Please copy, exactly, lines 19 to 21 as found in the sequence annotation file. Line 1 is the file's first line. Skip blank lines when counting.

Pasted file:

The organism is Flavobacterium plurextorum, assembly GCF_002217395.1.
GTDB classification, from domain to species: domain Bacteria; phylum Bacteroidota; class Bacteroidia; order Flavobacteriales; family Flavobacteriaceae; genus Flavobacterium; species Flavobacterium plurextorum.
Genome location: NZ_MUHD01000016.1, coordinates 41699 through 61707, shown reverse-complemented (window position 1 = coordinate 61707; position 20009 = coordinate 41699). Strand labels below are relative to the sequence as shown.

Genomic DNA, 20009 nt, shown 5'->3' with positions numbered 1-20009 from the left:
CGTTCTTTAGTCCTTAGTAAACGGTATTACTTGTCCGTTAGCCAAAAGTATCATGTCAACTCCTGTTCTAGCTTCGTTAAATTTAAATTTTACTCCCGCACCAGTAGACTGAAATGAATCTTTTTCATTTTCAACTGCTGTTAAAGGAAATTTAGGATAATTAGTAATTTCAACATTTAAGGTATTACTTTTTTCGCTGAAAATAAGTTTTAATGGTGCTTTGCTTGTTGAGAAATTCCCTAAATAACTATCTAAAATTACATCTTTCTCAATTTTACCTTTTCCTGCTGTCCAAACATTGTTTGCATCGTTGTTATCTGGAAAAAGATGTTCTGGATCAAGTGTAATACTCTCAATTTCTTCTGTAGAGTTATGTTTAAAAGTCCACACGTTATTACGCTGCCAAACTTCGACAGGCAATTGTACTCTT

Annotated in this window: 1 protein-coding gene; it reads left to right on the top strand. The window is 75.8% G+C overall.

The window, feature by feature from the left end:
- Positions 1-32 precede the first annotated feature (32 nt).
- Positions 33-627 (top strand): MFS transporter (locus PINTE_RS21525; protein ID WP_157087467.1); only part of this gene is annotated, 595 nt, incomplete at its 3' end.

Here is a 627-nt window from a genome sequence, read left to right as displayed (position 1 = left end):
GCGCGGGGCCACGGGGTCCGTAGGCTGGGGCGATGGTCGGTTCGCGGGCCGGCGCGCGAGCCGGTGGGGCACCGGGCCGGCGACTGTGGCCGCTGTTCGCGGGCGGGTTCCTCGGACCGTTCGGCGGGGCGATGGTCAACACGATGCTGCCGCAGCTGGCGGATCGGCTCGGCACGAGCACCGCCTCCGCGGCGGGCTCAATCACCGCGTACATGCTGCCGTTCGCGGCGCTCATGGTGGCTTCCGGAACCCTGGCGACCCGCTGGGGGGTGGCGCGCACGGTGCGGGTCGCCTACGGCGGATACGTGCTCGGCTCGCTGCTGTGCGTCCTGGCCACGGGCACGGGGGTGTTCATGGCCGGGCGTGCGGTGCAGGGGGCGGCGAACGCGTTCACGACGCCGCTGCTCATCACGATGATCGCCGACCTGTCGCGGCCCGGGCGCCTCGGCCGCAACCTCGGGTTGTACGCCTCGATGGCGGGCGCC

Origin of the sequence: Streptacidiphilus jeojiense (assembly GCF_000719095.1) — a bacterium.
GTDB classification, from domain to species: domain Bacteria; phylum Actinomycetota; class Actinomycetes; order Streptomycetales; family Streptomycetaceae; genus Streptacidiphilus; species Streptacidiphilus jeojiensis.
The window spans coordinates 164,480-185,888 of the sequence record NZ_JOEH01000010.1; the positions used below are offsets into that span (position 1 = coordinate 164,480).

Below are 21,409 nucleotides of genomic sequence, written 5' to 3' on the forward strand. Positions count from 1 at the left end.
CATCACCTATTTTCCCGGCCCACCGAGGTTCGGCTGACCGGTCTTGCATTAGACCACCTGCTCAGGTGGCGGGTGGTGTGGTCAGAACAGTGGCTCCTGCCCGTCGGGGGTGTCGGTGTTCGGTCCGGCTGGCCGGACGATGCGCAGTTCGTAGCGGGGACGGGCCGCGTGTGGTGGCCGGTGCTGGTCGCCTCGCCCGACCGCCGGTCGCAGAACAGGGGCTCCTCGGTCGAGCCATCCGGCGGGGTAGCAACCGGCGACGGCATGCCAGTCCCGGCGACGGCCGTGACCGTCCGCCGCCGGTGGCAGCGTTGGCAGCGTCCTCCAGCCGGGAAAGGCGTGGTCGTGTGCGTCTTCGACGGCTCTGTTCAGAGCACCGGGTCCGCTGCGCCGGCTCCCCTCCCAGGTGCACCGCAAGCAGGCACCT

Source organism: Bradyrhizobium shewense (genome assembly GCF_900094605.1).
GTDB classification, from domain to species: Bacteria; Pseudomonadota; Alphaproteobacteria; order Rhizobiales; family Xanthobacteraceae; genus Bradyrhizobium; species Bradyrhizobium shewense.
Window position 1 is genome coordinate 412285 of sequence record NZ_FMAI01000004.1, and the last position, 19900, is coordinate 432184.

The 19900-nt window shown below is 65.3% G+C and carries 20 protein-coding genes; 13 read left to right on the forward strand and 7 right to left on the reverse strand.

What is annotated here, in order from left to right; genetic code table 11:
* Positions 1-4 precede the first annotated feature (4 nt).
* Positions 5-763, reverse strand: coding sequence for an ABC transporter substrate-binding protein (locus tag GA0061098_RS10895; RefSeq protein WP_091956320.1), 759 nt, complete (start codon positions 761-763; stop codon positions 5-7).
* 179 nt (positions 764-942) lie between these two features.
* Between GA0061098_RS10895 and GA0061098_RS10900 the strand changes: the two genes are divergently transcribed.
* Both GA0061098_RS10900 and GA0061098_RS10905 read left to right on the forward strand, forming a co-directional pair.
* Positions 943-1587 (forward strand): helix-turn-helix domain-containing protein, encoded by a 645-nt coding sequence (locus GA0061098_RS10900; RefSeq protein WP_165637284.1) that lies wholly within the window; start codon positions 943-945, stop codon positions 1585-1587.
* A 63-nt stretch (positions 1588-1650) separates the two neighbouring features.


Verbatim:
Window position 1 is genome coordinate 412285 of sequence record NZ_FMAI01000004.1, and the last position, 19900, is coordinate 432184.

The 19900-nt window shown below is 65.3% G+C and carries 20 protein-coding genes; 13 read left to right on the forward strand and 7 right to left on the reverse strand.

What is annotated here, in order from left to right; genetic code table 11: